BOOK REVIEW / The man behind de Man?: 'The Death of the Author' - Gilbert Adair: Heinemann, 13.99

GILBERT ADAIR has invented a marvellously over-ripe style for this ivory tower whodunit: a combination of Jamesian scrupulosity and patrician kitsch out of Nabokov, which smells dreadfully fishy long before the first murder is committed. We are on the campus at 'New Harbor', leafy, wealthy, riven with scholarly lust and envy. America's favourite French deconstructionist guru, Leopold Sfax, is telling the story of his life, and of the triumph of his Theory, which has 'split in two as many faculties as the Dreyfus affair had split families at the turn of the century'.

So famous is preening-but-humble Professor Sfax that one of his ex- students, Astrid Hunneker - 'Her very name was a signifier of the 'creative' in all its poignant horror' - is planning to write his biography. And this is where the trouble starts. There is of course a built-in contradiction about the whole project, given that the Theory's main contention is that the Author is dead, that the language really writes him, that words go their own sweet way, unconnected with the 'real' world of the writer's experience. But as it turns out, there are very special reasons why this Author doesn't want his past investigated; in fact, Leopold Sfax invented the Theory precisely because he needed desperately to erase his own shameful history of wartime collaborationist writing, done under the pseudonym 'Hermes'. When he argued that all meaning dissolves into 'an infinite regression of empty linguistic signs', he was secretly plotting the death of that Author, the 'final solution' that would obliterate his old anti-Semitic self.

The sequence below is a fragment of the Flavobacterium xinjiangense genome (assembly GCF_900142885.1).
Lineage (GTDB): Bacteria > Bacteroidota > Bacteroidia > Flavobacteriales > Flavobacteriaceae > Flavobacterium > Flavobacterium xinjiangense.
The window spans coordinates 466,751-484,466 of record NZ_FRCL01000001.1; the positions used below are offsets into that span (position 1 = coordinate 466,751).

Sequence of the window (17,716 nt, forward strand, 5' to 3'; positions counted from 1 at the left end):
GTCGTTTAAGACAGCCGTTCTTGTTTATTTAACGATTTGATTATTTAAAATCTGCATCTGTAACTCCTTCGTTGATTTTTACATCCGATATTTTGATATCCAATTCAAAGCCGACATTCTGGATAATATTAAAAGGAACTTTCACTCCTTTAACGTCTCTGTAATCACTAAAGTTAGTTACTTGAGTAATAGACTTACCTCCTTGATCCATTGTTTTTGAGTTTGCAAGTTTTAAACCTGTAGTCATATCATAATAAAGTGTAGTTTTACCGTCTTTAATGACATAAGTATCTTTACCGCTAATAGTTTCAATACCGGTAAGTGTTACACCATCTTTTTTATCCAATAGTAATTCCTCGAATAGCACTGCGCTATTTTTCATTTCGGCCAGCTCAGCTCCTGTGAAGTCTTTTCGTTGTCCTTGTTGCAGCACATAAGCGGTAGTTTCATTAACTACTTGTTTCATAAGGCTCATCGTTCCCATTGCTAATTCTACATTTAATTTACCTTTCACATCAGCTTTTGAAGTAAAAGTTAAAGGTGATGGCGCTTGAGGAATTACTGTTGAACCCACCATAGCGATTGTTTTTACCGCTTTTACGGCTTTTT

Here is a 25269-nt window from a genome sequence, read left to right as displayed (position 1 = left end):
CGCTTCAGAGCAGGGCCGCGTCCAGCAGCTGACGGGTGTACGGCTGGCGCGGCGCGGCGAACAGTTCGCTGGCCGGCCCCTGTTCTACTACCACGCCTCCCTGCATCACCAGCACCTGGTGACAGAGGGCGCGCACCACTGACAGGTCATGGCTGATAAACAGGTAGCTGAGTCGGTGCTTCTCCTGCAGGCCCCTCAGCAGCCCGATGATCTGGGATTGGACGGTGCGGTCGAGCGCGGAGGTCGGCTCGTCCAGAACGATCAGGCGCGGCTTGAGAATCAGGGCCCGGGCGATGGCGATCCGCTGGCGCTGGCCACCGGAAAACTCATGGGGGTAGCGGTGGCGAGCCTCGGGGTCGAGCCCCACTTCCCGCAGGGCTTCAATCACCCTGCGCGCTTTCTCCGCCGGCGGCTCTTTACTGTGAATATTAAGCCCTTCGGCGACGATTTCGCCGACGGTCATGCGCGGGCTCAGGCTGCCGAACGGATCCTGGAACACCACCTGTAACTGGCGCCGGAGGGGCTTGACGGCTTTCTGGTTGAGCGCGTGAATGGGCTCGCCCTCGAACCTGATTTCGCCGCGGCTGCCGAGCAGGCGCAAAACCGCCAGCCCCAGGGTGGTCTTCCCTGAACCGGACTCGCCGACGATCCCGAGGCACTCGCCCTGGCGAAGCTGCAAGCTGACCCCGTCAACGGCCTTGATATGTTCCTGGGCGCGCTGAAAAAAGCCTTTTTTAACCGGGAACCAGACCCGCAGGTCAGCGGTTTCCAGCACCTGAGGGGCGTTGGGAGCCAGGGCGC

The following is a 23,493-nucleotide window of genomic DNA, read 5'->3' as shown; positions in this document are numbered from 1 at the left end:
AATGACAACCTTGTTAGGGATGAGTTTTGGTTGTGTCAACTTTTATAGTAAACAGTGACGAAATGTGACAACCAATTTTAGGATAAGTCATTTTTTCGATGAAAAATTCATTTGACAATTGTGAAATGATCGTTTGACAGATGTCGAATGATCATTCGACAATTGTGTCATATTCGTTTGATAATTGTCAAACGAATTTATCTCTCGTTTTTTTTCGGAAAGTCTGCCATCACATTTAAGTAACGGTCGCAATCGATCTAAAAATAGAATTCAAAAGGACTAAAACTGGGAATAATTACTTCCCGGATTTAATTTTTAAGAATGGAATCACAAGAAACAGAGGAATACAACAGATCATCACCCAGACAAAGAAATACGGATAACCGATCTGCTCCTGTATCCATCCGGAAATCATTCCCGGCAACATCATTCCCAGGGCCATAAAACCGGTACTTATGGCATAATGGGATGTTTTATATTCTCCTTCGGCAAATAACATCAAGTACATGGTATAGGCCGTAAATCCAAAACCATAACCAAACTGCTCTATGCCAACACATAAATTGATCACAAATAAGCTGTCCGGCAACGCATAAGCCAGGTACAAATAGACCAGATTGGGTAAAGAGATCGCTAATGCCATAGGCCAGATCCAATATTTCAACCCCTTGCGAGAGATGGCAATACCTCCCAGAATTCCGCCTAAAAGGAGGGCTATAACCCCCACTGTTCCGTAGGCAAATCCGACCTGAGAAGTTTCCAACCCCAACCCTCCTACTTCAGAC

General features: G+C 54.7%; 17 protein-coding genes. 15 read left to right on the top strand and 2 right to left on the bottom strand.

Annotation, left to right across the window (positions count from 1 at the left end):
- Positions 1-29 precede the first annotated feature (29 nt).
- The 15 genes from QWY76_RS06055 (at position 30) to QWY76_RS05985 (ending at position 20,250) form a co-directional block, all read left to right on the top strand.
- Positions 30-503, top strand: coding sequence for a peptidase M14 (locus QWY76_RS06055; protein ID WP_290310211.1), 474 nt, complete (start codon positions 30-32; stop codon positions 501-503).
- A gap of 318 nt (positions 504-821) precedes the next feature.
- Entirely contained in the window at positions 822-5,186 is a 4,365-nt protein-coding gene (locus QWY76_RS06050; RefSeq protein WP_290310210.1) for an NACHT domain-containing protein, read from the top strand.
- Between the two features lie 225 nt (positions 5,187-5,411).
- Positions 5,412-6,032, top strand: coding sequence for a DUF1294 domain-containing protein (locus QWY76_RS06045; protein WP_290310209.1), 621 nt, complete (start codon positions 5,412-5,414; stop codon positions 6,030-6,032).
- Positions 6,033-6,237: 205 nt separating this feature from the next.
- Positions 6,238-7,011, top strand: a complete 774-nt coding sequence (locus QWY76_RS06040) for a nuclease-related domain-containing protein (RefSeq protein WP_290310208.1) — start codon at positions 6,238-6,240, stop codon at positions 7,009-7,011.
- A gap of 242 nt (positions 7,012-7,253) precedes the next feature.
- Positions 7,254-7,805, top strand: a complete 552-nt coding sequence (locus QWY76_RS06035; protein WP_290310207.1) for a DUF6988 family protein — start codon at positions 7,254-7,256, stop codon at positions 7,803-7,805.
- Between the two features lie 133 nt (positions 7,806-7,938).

Some readers - probably most, since this is, in the horrible phrase, 'literary fiction', and so aimed at the knowing classes - will have recognised long before this that Adair is embroidering on the ongoing real-life row about the late Paul de Man's Fascist affiliations. De Man died before being found out, Adair's egregious Author ('Reader, I tell a lie') confesses his crime in a pre-emptive strike, and in the process (you realise) of planning another before our very eyes. Or does he? Can dead men tell tales after all?

It's a skilful and savage performance, with twists which one shouldn't reveal. And the central idea, that killing the Author is harder than it looks, has to be simply true. What has happened is that He is now unmasked, cavorting on the page along with the other characters; not an omniscient, anonymous figure, but a lying, local and irresponsible 'I'. It was Nabokov, with the creation of Humbert Humbert, who first thoroughly exploited the criminality of the first person - 'You can count on a murderer for a fancy prose style' - and Gilbert Adair here pays the master a fitting tribute of loving mimicry.

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